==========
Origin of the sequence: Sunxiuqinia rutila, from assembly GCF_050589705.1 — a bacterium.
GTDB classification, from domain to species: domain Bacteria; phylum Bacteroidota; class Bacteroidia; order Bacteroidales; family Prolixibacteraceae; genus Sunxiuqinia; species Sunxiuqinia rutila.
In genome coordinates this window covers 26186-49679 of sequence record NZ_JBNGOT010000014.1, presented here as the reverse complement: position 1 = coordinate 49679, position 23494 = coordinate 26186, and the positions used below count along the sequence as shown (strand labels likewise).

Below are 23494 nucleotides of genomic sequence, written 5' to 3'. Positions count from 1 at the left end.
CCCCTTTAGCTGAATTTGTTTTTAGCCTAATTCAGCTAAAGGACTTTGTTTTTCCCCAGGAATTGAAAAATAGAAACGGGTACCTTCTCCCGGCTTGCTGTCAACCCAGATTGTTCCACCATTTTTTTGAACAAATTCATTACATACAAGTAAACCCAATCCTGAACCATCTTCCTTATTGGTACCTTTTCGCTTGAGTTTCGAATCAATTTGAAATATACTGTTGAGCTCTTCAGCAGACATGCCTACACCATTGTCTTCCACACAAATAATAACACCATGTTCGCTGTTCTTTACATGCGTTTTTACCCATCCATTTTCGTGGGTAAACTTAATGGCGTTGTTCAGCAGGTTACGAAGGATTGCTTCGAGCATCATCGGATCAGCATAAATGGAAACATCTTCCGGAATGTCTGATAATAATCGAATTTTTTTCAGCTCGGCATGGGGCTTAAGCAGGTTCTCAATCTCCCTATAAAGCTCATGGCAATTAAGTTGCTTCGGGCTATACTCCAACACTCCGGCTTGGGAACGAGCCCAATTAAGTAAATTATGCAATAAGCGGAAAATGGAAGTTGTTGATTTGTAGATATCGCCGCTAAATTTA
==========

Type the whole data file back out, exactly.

Origin of the sequence: Sunxiuqinia rutila, from assembly GCF_050589705.1 — a bacterium.
GTDB classification, from domain to species: domain Bacteria; phylum Bacteroidota; class Bacteroidia; order Bacteroidales; family Prolixibacteraceae; genus Sunxiuqinia; species Sunxiuqinia rutila.
In genome coordinates this window covers 26186-49679 of sequence record NZ_JBNGOT010000014.1, presented here as the reverse complement: position 1 = coordinate 49679, position 23494 = coordinate 26186, and the positions used below count along the sequence as shown (strand labels likewise).

Below are 23494 nucleotides of genomic sequence, written 5' to 3'. Positions count from 1 at the left end.
CCCCTTTAGCTGAATTTGTTTTTAGCCTAATTCAGCTAAAGGACTTTGTTTTTCCCCAGGAATTGAAAAATAGAAACGGGTACCTTCTCCCGGCTTGCTGTCAACCCAGATTGTTCCACCATTTTTTTGAACAAATTCATTACATACAAGTAAACCCAATCCTGAACCATCTTCCTTATTGGTACCTTTTCGCTTGAGTTTCGAATCAATTTGAAATATACTGTTGAGCTCTTCAGCAGACATGCCTACACCATTGTCTTCCACACAAATAATAACACCATGTTCGCTGTTCTTTACATGCGTTTTTACCCATCCATTTTCGTGGGTAAACTTAATGGCGTTGTTCAGCAGGTTACGAAGGATTGCTTCGAGCATCATCGGATCAGCATAAATGGAAACATCTTCCGGAATGTCTGATAATAATCGAATTTTTTTCAGCTCGGCATGGGGCTTAAGCAGGTTCTCAATCTCCCTATAAAGCTCATGGCAATTAAGTTGCTTCGGGCTATACTCCAACACTCCGGCTTGGGAACGAGCCCAATTAAGTAAATTATGCAATAAGCGGAAAATGGAAGTTGTTGATTTGTAGATATCGCCGCTAAATTTA